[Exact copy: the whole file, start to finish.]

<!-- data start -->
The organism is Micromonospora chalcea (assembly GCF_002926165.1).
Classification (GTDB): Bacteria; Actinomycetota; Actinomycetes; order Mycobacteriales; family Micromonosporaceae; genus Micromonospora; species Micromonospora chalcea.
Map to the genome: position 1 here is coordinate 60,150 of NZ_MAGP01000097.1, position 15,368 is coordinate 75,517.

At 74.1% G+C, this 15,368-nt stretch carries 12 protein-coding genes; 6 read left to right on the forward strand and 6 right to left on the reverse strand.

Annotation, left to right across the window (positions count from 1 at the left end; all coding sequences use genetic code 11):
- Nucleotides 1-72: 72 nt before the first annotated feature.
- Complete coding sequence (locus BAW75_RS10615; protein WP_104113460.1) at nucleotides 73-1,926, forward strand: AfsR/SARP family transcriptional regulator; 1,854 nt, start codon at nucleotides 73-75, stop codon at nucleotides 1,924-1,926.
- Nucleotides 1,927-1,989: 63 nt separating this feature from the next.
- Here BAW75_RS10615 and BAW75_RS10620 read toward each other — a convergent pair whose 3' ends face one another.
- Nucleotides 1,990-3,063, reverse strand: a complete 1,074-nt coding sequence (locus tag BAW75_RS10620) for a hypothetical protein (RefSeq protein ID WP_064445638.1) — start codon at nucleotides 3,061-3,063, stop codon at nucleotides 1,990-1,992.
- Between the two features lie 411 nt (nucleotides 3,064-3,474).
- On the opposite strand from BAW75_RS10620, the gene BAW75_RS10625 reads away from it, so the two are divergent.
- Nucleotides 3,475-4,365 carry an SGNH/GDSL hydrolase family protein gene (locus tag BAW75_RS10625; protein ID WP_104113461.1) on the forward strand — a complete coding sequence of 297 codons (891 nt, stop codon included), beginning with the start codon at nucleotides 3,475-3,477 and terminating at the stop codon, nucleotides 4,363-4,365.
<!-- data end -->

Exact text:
The organism is Micromonospora chalcea (assembly GCF_002926165.1).
Classification (GTDB): Bacteria; Actinomycetota; Actinomycetes; order Mycobacteriales; family Micromonosporaceae; genus Micromonospora; species Micromonospora chalcea.
Map to the genome: position 1 here is coordinate 60,150 of NZ_MAGP01000097.1, position 15,368 is coordinate 75,517.

At 74.1% G+C, this 15,368-nt stretch carries 12 protein-coding genes; 6 read left to right on the forward strand and 6 right to left on the reverse strand.

Annotation, left to right across the window (positions count from 1 at the left end; all coding sequences use genetic code 11):
- Nucleotides 1-72: 72 nt before the first annotated feature.
- Complete coding sequence (locus BAW75_RS10615; protein WP_104113460.1) at nucleotides 73-1,926, forward strand: AfsR/SARP family transcriptional regulator; 1,854 nt, start codon at nucleotides 73-75, stop codon at nucleotides 1,924-1,926.
- Nucleotides 1,927-1,989: 63 nt separating this feature from the next.
- Here BAW75_RS10615 and BAW75_RS10620 read toward each other — a convergent pair whose 3' ends face one another.
- Nucleotides 1,990-3,063, reverse strand: a complete 1,074-nt coding sequence (locus tag BAW75_RS10620) for a hypothetical protein (RefSeq protein ID WP_064445638.1) — start codon at nucleotides 3,061-3,063, stop codon at nucleotides 1,990-1,992.
- Between the two features lie 411 nt (nucleotides 3,064-3,474).
- On the opposite strand from BAW75_RS10620, the gene BAW75_RS10625 reads away from it, so the two are divergent.
- Nucleotides 3,475-4,365 carry an SGNH/GDSL hydrolase family protein gene (locus tag BAW75_RS10625; protein ID WP_104113461.1) on the forward strand — a complete coding sequence of 297 codons (891 nt, stop codon included), beginning with the start codon at nucleotides 3,475-3,477 and terminating at the stop codon, nucleotides 4,363-4,365.